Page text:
"Hú hit Hring-Dene
Canto ii. v. 232.
of his attendant, Wiglaf, overcomes him. The land is made rich by the treasures found in the dragon's cave: but Beowulf dies of his wounds.
Thus departs Beowulf, the Sea-Goth; of the world-kings the mildest to men, the strongest of hand, the most clement to his people, the most desirous of glory. And thus closes the oldest epic in any modern language; written in fortythree cantos and some six thousand lines. The outline, here given, is filled up with abundant episodes and warlike details. We have ale-revels, and giving of bracelets, and presents of mares, and songs of bards. The battles with the Grendel and the Fire-drake are minutely described; as likewise are the dwellings and rich treasure-houses of these monsters. The fire-stream flows with lurid light; the dragon breathes out flame and pestilential breath; the gigantic sword, forged by the Jutes of old, dissolves and thaws like an icicle in the hero's grasp; and the swart raven tells the eagle how he fared with the fell wolf at the death-feast. Such is, in brief, the machinery of the poem.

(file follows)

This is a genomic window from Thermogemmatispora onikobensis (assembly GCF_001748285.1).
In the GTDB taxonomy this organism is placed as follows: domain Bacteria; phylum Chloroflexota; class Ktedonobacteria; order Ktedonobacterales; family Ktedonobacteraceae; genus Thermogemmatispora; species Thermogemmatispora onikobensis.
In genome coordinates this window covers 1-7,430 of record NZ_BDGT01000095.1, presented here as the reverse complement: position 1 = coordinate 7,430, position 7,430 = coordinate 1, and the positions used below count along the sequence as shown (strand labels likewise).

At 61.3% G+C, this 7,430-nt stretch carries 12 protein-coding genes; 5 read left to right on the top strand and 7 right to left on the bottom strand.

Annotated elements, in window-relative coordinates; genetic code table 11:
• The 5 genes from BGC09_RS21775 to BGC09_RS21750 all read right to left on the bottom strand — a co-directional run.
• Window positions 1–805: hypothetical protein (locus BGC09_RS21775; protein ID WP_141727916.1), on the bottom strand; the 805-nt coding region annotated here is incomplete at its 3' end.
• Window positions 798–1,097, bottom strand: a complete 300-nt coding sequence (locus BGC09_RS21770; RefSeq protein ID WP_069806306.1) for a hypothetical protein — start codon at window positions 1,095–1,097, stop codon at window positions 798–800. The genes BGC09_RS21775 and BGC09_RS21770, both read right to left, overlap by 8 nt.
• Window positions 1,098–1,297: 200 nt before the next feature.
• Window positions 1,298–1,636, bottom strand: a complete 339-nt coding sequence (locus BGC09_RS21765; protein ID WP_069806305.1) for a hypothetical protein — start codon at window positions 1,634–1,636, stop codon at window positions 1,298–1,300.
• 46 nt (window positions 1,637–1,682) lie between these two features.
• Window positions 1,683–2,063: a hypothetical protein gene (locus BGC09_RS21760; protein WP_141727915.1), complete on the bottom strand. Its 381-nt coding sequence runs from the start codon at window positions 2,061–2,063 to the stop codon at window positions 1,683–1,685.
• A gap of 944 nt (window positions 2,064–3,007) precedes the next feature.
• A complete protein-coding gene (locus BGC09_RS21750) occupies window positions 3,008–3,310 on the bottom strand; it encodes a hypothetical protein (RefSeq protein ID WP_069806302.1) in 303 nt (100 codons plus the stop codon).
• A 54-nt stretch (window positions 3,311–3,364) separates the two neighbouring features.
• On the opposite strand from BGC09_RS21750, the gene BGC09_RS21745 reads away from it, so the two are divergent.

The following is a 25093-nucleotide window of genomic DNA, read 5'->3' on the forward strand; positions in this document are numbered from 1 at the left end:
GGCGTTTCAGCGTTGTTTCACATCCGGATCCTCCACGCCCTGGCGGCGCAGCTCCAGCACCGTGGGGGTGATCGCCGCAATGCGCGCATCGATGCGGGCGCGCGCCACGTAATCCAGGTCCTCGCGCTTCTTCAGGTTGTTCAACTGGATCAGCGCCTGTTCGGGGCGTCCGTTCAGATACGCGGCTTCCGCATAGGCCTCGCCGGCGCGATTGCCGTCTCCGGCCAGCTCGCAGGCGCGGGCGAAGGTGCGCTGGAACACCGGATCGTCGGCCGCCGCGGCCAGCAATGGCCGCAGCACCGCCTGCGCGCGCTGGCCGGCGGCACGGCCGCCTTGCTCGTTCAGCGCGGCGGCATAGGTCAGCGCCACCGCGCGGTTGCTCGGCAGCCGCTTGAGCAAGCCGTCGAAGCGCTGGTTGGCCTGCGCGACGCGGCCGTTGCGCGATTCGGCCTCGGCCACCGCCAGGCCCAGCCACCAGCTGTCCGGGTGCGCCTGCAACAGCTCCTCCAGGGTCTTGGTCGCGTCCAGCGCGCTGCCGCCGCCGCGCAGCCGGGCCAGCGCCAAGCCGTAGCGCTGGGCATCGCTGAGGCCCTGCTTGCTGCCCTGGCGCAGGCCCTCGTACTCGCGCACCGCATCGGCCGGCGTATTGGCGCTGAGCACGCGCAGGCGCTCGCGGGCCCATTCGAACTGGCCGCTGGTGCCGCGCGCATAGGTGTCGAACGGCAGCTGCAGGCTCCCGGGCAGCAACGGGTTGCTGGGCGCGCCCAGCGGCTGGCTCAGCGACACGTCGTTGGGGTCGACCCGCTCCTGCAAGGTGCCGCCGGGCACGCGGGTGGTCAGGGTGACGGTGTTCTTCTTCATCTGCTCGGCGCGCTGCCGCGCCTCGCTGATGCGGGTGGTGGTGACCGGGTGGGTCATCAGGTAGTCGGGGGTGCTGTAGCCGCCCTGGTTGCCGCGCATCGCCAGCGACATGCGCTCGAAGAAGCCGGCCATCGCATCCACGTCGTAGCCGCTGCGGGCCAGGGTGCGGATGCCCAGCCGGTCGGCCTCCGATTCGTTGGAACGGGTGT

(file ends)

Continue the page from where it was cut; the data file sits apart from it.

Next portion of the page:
We subjoin the third canto entire, as a specimen of the work. The whole passage has a high epic character. Beowulf sets sail for Jutland. We can almost smell the brine, and hear the sea-breeze blow, and see the mainland stretch out its jutting promontories, those sea-noses (sæ-næssas), as the poet calls them, into the blue waters of the solemn main.
Thus then much care-worn the son of Healfden sorrowed evermore, nor might the prudent hero his woes avert. The war was too hard, too loath and longsome, that on the people came, dire wrath and grim, of night-woes the worst. This from home heard Higelac's Thane, good among the Goths, Grendel's deeds. He was of mankind in might the strongest, at that day of this life,
noble and stalwart.
He bade him a sea-ship,